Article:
Kelly and Nanet standing next to the solar panel that is on top of their car to provide solar energy

Want a bit more privacy? Get a pop-up shower tent. This is a small, but a high tent, where you can stand upright. Hang your shower on the top and you have a lovely private shower.

NOTE: The pop-up shower tent will probably not work with a solar shower, as the bag is too heavy for the tent and the tent will collapse.

Small stuff

Then there is some small stuff you want to have with you when you go free camping in Australia.

  • Garbage bag: Collect your garbage in a garbage bag. Although most free camps have a place to dump your trash, it will save you a lot of walking!
  • Toilet paper: Most free camps provide toilet paper, but you don’t want to be that one who needs it most when it isn’t there!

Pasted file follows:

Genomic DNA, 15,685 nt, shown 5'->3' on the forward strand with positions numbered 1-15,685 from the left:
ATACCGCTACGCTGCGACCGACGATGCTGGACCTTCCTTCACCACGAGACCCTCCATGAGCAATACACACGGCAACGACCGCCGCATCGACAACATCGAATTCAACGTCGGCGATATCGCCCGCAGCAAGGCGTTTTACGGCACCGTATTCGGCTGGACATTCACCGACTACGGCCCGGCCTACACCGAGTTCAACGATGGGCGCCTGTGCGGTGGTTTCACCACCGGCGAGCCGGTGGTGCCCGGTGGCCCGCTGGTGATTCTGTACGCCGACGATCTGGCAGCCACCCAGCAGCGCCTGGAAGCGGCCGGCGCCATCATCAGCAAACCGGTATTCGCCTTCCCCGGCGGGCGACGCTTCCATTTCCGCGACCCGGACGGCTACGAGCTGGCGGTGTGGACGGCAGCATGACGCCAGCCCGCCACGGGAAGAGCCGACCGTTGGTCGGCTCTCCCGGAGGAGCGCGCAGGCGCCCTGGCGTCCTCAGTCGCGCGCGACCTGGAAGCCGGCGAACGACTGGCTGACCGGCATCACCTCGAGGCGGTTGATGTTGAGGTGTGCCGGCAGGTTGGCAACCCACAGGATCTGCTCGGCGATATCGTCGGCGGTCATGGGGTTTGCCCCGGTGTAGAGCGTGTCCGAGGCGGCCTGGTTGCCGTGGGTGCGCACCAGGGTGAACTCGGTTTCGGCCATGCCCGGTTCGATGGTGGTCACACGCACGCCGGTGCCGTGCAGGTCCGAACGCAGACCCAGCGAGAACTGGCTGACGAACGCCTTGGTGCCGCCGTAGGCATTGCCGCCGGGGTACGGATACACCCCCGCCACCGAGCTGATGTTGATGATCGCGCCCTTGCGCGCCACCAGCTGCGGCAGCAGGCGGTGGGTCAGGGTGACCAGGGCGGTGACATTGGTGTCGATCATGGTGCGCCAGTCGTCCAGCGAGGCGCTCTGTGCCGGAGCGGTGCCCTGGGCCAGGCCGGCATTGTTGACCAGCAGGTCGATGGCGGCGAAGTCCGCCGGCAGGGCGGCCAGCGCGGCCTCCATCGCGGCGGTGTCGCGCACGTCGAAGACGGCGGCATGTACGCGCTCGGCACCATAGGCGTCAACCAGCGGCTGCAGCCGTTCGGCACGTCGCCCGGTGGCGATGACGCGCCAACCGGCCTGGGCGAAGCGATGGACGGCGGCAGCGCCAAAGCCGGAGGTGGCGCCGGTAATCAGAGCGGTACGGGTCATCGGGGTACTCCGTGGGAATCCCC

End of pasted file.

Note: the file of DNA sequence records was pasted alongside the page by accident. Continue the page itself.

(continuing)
• Flashlight: To find your way around the free camp when it’s dark.
  • Earplugs: Some free camps are situated close to the highway or train tracks. You won’t notice the noise with some earplugs!

Where and how can I find free camps?

Did you like what you read so far and are you ready to rock your free-camp-around-Australia adventure? Then you probably want to know now where and how you can find them!

There are several possibilities when it comes to finding free camps. Some are free and some will charge you a little fee. (This fee is absolutely worth it!)

Free camps app

Wiki Camps is the nationally known app when it comes to free camping in Australia. Not just free camping, but you also find points of interest, paid campsites, backpackers hostels, caravan parks, information centers and more.